News Stories

Neighborhoods and Cities Still Segregated

Despite increasing numbers of multiethnic neighborhoods in the United States, relatively few black or white families are actually moving into these them.

This segregation doesn't just happen in the US--it's prevalent all over the world. The Economist talks about how, for thousands of years, cities have been divided along racial lines. During the period of colonialism, white Europeans grabbed the safest, healthiest and nicest parts of the urban landscape for themselves.

For instance, in India, Calcutta was set up in 1690 by a member of Britain's East India Company, in defiance of the local Muslim overlord. It later competed with London as the biggest metropolis in the British empire.

And what about South Africa, which has only desegregated. The Economist says, "After their defeat of the Boers in 1902, the British masters of South Africa wanted labor for the gold mines that had given birth to Johannesburg; but they also wanted to attract white, English-speaking immigrants, and to promise them a life in which other races featured only as house servants. Ever more ingenious forms of separation emerged, including the foundation of present-day Soweto beside an urban sewage farm. In Cape Town, a new effort to divide, aimed at keeping Europeans healthy, began after the arrival of bubonic plague at the start of the 20th century."

Sociologist Kyle Crowder says, "We pay a lot of attention to this proliferation of multiethnic neighborhoods, but they are still only a small part of the overall inter-neighborhood mobility picture for blacks and whites. Blacks tend to originate in neighborhoods with very high concentrations of blacks and, when they move, they tend to move to other places that have very high concentrations of blacks. Their typical destination is not a multiethnic neighborhood. The same is even more true for whites." In other words, minorities segregate THEMSELVES.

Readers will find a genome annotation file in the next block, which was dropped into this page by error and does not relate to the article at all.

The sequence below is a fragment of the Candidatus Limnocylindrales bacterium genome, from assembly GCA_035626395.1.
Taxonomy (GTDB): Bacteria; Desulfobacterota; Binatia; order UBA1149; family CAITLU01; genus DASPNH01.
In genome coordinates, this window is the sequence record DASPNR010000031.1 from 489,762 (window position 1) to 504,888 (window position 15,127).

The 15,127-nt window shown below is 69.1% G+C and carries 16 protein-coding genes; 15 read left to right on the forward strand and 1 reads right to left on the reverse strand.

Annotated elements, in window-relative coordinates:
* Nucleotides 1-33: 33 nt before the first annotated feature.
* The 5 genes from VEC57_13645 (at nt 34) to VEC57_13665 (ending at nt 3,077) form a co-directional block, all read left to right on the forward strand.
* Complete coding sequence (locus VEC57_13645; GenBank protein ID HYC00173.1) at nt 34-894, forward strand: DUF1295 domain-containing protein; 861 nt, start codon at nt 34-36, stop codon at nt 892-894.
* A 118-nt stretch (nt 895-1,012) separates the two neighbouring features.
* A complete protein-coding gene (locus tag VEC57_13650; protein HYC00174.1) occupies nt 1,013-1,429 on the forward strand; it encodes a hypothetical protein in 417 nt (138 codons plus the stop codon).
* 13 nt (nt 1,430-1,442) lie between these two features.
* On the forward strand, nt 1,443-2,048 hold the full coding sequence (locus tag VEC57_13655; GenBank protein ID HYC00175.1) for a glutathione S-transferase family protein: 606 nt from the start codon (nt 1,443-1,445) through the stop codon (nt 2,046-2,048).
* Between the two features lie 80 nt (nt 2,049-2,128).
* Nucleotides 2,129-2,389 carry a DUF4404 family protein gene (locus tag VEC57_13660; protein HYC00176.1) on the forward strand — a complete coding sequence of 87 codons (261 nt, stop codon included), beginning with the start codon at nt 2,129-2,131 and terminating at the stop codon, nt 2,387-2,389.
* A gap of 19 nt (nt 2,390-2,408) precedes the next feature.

Crowder says, "Our study tells a somewhat pessimistic story, but it’s also a realistic story. It’s a story that counters this idea that we should stop paying attention to residential segregation. The truth is, when it comes to eliminating residential segregation, we still have a long way to go. This becomes particularly clear when we look at the high percentage of black families from predominately black neighborhoods and the even higher percentage of white families from predominately white neighborhoods who wind up in homogeneous communities when they move.

"Residential segregation influences such things as the concentration and the propagation of crime as well as racial disparities in health and in exposure to pollution. When people say, 'Segregation is going away' and 'We don't need to worry about it anymore,' those are messages that people will latch onto quickly. Unfortunately, those types of statements are just untrue."

UFO contactees often feel as marginalized as racial minorities, and where is the city they can flock to? We have the answer: HERE on unknowncountry.com, where we have posted TWENTY interviews with contactees, just for our subscribers, with people who tell you about their extraordinary experiences IN THEIR OWN WORDS. Don't wait for the government: THIS is the way to find out what's REALLY going on.



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